This weight ‘at the ball’ can be measured with a conventional bathroom scale, using the maximum rating for that vehicle printed on the Type plate as your guideline (taking cognisance of the 100 kg legal limit). The trailer’s contents may need to be rearranged to achieve the desired result. If the towbar doesn’t have a Type plate the possibility exists that it could be ‘home made’ – in which case one should be very wary about towing with it!
“It is very easy to overlook the fundamentals of towing – things like reducing your speed and adjusting headlights to take the trailer into account. Consider that the trailer may have been standing – exposed to the elements – since December so give it a proper ‘once-over’. With a bit of planning and this kind of attention to detail towing can be a pleasure rather than a nightmare,” concluded Gutridge.
A Heavy Load?
The loading of a caravan or trailer has a significant influence on the handling of the car/trailer combination. Moreover, a heavily laden caravan or trailer is a heavy burden for the towing vehicle so this is our advice on how to load, so you can have a safe trip:
The owners manual for your car will indicate how much weight your car can tow. This is very important information and should not be ignored – your safety, and that of your family, depends on it. Every Brink hitch has been designed, developed and tested extensively to ensure it can handle the maximum permissible weight that the car can handle.
The maximum allowable vertical load on the ball of the towbar is noted on the type plate of the towbar. The vertical load, which is the weight that can be placed on the ball of the towbar varies for each car type but is usually between 45 kgs and 75 kgs. In South Africa the vertical load may not exceed 100 kg.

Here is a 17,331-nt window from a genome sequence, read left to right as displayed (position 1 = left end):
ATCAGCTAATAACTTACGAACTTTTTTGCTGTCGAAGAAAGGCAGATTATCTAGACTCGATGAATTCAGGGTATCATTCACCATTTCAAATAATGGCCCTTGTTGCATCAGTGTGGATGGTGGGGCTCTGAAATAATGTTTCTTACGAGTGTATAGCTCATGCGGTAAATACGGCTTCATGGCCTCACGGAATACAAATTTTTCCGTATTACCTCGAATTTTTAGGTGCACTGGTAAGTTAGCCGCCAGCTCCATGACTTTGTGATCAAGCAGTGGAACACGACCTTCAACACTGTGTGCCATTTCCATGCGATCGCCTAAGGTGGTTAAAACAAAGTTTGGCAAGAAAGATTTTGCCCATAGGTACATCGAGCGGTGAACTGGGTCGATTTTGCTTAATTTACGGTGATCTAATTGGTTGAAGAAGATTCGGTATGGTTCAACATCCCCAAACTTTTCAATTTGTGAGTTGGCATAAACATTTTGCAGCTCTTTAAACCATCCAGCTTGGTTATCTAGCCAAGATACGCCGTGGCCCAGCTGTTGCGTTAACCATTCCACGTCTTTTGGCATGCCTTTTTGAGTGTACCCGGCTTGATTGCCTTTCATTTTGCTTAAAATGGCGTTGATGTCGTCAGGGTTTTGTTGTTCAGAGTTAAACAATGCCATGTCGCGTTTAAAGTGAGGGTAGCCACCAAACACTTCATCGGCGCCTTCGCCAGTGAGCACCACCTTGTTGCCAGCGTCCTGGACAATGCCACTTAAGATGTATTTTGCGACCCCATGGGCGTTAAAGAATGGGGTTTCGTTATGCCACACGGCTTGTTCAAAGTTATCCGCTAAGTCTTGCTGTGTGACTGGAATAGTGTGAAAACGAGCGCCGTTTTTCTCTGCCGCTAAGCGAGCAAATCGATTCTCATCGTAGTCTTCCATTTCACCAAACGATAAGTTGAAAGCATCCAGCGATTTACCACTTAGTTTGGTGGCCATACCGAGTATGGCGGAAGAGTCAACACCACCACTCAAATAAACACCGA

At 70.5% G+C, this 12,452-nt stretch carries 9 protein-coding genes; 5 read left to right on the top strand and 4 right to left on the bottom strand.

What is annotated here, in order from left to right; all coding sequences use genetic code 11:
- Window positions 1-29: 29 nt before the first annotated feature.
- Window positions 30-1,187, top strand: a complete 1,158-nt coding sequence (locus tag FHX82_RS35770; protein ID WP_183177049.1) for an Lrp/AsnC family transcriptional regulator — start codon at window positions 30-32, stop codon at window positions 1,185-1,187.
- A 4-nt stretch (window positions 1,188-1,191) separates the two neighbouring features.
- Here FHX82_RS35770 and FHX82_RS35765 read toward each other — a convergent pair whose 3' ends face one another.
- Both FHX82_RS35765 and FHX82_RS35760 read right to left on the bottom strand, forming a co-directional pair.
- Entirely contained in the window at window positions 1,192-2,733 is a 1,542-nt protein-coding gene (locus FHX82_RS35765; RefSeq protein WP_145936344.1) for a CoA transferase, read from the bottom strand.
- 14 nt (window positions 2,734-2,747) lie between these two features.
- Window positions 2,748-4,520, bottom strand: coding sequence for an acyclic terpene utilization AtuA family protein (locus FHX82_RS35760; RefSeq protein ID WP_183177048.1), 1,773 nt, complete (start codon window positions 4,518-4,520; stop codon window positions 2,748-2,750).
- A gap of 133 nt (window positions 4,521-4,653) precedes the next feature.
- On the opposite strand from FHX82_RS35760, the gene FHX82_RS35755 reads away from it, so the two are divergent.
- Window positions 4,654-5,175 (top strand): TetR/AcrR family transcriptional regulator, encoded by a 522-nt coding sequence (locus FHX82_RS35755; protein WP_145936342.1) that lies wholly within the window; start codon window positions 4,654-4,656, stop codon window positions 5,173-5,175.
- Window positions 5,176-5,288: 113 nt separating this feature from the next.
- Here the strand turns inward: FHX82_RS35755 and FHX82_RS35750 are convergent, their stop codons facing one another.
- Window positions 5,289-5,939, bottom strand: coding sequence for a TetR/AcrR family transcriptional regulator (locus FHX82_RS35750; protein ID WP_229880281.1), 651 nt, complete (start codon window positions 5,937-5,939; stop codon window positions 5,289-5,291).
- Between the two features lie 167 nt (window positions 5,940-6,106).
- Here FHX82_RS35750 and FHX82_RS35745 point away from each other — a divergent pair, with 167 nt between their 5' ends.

An excessively high vertical load will drop the back of the car so the front wheels have less grip which results in poor handling which affects both the car and the trailer. A low vertical load on the ball makes the combination less stable.
The easiest way to measure the vertical load on the ball is to lower one of the stabiliser jacks at the front of the caravan and raise the jockey wheel. You can then place a standard household scale under the jockey wheel and wind it down until the front stabiliser jacks are off the ground. The scale will now indicate the approximate vertical load on the ball.
The caravan and trailer soon reaches maximum weight when all the holiday paraphernalia is packed, not to mention the necessary caravan and camping accessories such as the groundsheet, gas bottles, awning etc.
We recommend that you make a note the weight of all the necessary luggage and keep it in a safe place so as not to waste time next time!
The distribution of the weight is very important to the stability of the trailer or caravan.
If the rear of the tow car sags, move heavy items from the boot and redistribute the load but don’t attempt to stabilise the vehicle by placing heavy loads at the back of the caravan.
Rules of Thumb
- Do not place heavy objects in the upper cabinets
- Place heavy objects in the beds and as close to the axle as possible
- Make sure any bikes placed in caravan are secured firmly
- The correct ball height of a ladened caravan or trailer is at least 380mm from the ground
Tips for Loading in Brief
- Check the maximum tow capacity of your car
- Check the maximum vertical load of the ball
- Weigh luggage before loading
- Distribute the weight correctly